- Bruno Schulz
- Sketch for the Story, My Father Joins the Fire
- pencil on paper
- 6 by 7 7/8 in.
- 15.2 by 20 cm
Thence by descent to the present owner
In response to your inquiry, we are pleased to provide you with a general report of the condition of the property described above. Since we are not professional conservators or restorers, we urge you to consult with a restorer or conservator of your choice who will be better able to provide a detailed, professional report. Prospective buyers should inspect each lot to satisfy themselves as to condition and must understand that any statement made by Sotheby's is merely a subjective qualified opinion.
NOTWITHSTANDING THIS REPORT OR ANY DISCUSSIONS CONCERNING CONDITION OF A LOT, ALL LOTS ARE OFFERED AND SOLD "AS IS" IN ACCORDANCE WITH THE CONDITIONS OF SALE PRINTED IN THE CATALOGUE.
Born to a wealthy family in Drohobycz, Poland, Bruno Schulz studied architecture at the Lvov Polytechnic. Both a writer and an artist, in the 1920s he began working on the illustrations for The Booke of Idolatry, depicting a world of desire and temptation. His work remained largely overlooked until he gained recognition following the publication in 1933 of his novel Cinnamon Shops, titled in English The House of Crocodiles. This was followed three years later by the novel Sanatorium under the Sign of the Hourglass. He assisted his fiancée with a translation into Polish of Kafka’s The Trial, and in 1938, he was awarded the Polish Academy of Literature's prestigious Golden Laurel award. During WWII he and the other Jews of Drohobycz were forced into a ghetto and almost the entire community was eventually exterminated at the Belzec concentration camp. While initially protected by a German officer who admired his work, Schulz was shot in the street by another German office in 1942.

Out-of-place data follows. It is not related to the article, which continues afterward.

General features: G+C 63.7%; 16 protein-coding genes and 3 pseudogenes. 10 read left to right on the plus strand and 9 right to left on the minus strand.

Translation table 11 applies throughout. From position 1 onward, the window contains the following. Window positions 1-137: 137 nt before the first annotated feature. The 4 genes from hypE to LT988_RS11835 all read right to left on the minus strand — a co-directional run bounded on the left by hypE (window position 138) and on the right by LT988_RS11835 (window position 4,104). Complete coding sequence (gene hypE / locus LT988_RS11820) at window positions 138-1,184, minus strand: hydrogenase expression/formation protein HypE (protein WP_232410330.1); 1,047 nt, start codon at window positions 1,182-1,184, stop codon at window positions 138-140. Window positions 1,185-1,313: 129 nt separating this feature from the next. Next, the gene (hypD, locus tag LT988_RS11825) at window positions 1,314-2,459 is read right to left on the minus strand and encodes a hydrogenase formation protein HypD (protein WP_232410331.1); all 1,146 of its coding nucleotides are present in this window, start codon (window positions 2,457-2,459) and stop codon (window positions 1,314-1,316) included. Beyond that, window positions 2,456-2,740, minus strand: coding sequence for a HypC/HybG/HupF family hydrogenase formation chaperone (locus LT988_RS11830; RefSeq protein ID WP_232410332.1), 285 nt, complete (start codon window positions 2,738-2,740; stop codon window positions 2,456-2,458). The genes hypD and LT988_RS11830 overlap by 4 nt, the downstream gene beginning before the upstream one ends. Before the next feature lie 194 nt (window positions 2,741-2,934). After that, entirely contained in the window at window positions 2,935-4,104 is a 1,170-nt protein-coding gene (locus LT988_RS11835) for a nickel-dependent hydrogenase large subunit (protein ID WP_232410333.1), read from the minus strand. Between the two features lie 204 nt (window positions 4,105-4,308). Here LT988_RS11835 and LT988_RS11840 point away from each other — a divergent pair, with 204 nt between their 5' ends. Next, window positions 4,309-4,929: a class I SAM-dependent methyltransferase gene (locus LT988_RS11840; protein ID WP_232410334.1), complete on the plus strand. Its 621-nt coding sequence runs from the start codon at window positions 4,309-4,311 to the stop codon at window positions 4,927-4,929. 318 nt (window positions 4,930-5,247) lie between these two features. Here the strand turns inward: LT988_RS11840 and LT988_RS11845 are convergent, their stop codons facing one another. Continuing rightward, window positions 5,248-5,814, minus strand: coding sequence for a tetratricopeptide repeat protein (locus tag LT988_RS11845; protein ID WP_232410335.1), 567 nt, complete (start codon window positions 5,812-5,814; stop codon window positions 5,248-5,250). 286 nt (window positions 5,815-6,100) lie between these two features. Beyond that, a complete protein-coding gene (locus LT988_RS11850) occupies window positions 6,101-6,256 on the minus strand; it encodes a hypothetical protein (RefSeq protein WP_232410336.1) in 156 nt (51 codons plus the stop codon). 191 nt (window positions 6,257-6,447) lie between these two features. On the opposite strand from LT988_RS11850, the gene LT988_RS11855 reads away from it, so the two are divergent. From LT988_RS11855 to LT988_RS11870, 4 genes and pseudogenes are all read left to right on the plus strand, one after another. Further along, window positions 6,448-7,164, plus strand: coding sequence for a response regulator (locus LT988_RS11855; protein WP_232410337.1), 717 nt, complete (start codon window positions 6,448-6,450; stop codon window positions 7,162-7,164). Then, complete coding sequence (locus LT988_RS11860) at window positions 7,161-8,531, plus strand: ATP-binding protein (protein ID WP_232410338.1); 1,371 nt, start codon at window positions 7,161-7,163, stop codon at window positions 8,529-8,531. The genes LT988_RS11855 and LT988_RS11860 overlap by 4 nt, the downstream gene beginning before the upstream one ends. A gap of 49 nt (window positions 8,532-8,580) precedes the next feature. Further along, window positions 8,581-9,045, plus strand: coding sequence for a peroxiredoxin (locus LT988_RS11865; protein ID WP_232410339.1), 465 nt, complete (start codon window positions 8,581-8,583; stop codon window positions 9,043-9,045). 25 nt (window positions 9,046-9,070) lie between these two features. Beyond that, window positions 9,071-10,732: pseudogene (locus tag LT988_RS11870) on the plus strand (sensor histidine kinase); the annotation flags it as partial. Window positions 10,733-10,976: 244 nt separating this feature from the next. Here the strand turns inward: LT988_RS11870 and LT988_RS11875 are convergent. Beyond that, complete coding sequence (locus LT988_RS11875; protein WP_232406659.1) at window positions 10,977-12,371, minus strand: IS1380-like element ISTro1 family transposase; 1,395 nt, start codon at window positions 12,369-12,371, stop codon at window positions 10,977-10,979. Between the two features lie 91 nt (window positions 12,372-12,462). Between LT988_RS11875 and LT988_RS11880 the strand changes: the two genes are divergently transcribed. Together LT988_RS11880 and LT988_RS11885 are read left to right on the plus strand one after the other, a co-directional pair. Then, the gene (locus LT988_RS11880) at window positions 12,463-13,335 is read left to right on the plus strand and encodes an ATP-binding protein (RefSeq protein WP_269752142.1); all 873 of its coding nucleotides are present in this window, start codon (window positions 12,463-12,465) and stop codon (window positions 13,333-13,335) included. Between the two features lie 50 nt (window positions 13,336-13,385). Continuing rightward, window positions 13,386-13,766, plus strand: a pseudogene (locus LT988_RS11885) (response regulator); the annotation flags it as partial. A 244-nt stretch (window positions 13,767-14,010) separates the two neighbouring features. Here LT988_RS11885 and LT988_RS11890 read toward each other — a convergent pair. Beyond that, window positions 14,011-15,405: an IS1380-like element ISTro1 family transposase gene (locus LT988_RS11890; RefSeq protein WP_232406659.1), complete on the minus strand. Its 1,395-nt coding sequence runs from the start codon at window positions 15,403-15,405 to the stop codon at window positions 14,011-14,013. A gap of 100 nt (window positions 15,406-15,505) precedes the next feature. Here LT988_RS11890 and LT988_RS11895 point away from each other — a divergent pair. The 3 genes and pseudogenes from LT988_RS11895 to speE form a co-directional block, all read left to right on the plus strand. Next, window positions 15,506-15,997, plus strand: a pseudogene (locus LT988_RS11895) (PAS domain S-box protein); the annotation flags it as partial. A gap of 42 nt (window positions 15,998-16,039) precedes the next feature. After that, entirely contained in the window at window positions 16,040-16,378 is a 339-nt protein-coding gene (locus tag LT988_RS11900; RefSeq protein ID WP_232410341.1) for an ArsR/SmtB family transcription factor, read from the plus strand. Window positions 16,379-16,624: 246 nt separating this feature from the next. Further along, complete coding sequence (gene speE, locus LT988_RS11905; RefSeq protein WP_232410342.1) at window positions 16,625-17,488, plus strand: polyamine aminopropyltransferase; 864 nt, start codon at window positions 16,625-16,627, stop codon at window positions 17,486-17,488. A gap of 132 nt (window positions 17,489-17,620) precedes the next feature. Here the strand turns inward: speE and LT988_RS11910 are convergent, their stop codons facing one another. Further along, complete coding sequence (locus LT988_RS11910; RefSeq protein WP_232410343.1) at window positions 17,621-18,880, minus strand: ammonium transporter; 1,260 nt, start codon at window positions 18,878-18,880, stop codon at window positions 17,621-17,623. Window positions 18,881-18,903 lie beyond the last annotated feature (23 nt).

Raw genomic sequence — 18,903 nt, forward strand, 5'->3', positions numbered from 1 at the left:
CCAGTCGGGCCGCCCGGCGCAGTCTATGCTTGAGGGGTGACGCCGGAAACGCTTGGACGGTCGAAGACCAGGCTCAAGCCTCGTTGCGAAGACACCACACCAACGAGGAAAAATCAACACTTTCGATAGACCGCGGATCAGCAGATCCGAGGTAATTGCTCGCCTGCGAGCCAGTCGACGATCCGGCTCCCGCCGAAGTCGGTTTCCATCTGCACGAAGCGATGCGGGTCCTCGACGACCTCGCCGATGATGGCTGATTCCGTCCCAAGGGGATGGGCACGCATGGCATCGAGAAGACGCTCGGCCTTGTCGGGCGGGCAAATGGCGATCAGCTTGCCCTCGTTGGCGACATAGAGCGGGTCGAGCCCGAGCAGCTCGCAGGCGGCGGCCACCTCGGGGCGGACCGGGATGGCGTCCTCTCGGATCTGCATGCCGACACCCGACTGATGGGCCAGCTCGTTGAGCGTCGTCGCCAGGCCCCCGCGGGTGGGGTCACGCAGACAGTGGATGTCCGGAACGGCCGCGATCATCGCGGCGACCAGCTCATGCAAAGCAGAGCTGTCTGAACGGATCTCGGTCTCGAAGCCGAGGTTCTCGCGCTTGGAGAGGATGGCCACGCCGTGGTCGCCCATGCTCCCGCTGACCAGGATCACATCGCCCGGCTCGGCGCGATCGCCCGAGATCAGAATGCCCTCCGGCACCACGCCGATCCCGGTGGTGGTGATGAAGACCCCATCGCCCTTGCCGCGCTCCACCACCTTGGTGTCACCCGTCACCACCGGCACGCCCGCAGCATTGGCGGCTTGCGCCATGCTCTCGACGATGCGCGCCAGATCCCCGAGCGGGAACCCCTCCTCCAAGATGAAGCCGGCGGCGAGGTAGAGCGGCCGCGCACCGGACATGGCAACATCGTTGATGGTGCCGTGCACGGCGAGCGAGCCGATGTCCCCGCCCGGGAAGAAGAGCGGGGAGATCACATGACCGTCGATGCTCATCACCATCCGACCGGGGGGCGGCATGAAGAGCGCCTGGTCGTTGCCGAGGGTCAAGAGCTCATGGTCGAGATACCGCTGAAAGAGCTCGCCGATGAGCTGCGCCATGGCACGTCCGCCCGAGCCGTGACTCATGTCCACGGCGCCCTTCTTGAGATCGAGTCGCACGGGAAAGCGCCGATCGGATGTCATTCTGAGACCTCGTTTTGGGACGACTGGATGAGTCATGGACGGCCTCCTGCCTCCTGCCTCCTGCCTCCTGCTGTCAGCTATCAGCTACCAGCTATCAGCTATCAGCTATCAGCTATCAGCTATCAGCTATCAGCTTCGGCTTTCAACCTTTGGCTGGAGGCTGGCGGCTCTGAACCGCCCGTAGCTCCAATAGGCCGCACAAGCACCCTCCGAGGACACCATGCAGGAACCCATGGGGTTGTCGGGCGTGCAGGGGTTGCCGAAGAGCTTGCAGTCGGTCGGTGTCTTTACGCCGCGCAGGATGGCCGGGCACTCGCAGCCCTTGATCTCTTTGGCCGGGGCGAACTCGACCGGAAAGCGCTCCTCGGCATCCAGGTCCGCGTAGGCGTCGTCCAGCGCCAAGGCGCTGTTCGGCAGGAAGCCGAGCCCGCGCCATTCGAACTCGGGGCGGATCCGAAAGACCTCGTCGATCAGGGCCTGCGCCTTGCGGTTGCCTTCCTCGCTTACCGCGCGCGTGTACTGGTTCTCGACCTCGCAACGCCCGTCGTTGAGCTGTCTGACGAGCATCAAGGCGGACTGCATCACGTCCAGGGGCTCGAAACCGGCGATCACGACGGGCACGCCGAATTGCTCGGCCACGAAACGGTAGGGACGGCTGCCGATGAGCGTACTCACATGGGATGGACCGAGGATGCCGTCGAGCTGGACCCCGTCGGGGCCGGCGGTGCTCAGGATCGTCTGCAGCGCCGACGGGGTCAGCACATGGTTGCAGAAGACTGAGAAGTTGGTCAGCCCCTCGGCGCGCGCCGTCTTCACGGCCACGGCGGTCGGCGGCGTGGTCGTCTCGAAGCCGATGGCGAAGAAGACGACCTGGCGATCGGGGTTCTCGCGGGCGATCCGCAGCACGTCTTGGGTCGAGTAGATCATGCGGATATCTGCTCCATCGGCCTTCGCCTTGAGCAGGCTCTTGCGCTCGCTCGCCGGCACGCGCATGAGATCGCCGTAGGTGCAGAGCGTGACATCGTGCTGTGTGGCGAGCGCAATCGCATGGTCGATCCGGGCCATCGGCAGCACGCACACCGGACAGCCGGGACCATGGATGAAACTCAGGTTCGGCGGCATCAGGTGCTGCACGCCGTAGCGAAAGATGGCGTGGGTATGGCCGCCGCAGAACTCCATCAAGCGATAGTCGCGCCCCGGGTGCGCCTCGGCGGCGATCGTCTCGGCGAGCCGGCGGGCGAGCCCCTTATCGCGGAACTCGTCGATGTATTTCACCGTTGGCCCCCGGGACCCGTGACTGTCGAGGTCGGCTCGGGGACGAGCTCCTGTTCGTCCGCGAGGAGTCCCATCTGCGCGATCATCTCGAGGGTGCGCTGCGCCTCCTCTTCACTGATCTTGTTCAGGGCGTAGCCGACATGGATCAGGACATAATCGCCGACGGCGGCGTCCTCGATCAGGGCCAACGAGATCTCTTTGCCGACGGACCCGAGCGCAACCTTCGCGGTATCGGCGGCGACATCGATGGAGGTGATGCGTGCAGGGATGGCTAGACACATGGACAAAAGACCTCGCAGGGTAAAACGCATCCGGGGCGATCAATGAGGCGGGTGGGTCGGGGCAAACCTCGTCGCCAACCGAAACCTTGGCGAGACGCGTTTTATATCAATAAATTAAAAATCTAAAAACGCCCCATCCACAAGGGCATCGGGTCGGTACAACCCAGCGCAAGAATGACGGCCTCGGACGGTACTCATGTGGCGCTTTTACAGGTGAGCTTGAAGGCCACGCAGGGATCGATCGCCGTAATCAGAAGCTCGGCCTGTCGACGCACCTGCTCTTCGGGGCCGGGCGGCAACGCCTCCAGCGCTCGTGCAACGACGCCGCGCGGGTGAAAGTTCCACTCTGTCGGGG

In the 1970’s his work was rediscovered through a series of exhibitions in France and in Belgium. Schulz is now considered one of the giants of 20th Century Polish literature and art.